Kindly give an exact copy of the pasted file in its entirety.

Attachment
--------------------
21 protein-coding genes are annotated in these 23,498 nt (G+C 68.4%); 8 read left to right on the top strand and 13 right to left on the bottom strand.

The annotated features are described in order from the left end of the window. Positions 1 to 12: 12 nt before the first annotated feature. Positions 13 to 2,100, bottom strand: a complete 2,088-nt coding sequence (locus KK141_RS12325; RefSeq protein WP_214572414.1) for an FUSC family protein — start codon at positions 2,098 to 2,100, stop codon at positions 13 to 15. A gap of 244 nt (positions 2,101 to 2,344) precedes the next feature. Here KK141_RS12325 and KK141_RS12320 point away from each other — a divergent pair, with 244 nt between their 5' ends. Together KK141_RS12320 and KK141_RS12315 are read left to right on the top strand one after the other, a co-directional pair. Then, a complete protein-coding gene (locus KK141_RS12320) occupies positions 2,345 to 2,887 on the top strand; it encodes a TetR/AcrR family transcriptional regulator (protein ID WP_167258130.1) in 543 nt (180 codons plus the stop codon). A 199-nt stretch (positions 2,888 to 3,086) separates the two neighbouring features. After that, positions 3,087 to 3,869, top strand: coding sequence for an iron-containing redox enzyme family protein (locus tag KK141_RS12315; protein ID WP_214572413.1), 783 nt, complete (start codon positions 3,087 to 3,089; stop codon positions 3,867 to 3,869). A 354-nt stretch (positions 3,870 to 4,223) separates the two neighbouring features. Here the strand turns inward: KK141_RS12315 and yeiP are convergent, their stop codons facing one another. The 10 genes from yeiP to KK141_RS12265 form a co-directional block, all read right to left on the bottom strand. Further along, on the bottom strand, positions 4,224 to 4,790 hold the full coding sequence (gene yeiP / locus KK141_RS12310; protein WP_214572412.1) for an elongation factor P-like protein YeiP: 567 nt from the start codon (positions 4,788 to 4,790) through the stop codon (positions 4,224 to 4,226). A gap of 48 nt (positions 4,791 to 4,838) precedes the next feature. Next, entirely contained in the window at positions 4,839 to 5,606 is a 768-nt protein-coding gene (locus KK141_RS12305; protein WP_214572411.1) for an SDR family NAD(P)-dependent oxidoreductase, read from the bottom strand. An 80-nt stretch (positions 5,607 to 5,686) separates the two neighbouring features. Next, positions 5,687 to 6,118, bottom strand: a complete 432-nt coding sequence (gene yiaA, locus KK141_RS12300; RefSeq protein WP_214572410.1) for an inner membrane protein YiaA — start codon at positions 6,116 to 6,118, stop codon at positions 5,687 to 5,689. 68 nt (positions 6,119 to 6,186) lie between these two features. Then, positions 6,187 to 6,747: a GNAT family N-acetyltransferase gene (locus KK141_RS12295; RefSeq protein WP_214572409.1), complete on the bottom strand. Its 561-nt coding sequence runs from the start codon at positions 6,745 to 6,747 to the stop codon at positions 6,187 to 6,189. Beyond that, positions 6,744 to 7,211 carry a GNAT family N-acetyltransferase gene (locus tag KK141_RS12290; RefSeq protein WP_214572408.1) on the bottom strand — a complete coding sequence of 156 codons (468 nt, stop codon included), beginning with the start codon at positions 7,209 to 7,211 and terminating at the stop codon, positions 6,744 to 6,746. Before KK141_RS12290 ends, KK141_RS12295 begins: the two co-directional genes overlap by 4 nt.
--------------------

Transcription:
21 protein-coding genes are annotated in these 23,498 nt (G+C 68.4%); 8 read left to right on the top strand and 13 right to left on the bottom strand.

The annotated features are described in order from the left end of the window. Positions 1 to 12: 12 nt before the first annotated feature. Positions 13 to 2,100, bottom strand: a complete 2,088-nt coding sequence (locus KK141_RS12325; RefSeq protein WP_214572414.1) for an FUSC family protein — start codon at positions 2,098 to 2,100, stop codon at positions 13 to 15. A gap of 244 nt (positions 2,101 to 2,344) precedes the next feature. Here KK141_RS12325 and KK141_RS12320 point away from each other — a divergent pair, with 244 nt between their 5' ends. Together KK141_RS12320 and KK141_RS12315 are read left to right on the top strand one after the other, a co-directional pair. Then, a complete protein-coding gene (locus KK141_RS12320) occupies positions 2,345 to 2,887 on the top strand; it encodes a TetR/AcrR family transcriptional regulator (protein ID WP_167258130.1) in 543 nt (180 codons plus the stop codon). A 199-nt stretch (positions 2,888 to 3,086) separates the two neighbouring features. After that, positions 3,087 to 3,869, top strand: coding sequence for an iron-containing redox enzyme family protein (locus tag KK141_RS12315; protein ID WP_214572413.1), 783 nt, complete (start codon positions 3,087 to 3,089; stop codon positions 3,867 to 3,869). A 354-nt stretch (positions 3,870 to 4,223) separates the two neighbouring features. Here the strand turns inward: KK141_RS12315 and yeiP are convergent, their stop codons facing one another. The 10 genes from yeiP to KK141_RS12265 form a co-directional block, all read right to left on the bottom strand. Further along, on the bottom strand, positions 4,224 to 4,790 hold the full coding sequence (gene yeiP / locus KK141_RS12310; protein WP_214572412.1) for an elongation factor P-like protein YeiP: 567 nt from the start codon (positions 4,788 to 4,790) through the stop codon (positions 4,224 to 4,226). A gap of 48 nt (positions 4,791 to 4,838) precedes the next feature. Next, entirely contained in the window at positions 4,839 to 5,606 is a 768-nt protein-coding gene (locus KK141_RS12305; protein WP_214572411.1) for an SDR family NAD(P)-dependent oxidoreductase, read from the bottom strand. An 80-nt stretch (positions 5,607 to 5,686) separates the two neighbouring features. Next, positions 5,687 to 6,118, bottom strand: a complete 432-nt coding sequence (gene yiaA, locus KK141_RS12300; RefSeq protein WP_214572410.1) for an inner membrane protein YiaA — start codon at positions 6,116 to 6,118, stop codon at positions 5,687 to 5,689. 68 nt (positions 6,119 to 6,186) lie between these two features. Then, positions 6,187 to 6,747: a GNAT family N-acetyltransferase gene (locus KK141_RS12295; RefSeq protein WP_214572409.1), complete on the bottom strand. Its 561-nt coding sequence runs from the start codon at positions 6,745 to 6,747 to the stop codon at positions 6,187 to 6,189. Beyond that, positions 6,744 to 7,211 carry a GNAT family N-acetyltransferase gene (locus tag KK141_RS12290; RefSeq protein WP_214572408.1) on the bottom strand — a complete coding sequence of 156 codons (468 nt, stop codon included), beginning with the start codon at positions 7,209 to 7,211 and terminating at the stop codon, positions 6,744 to 6,746. Before KK141_RS12290 ends, KK141_RS12295 begins: the two co-directional genes overlap by 4 nt.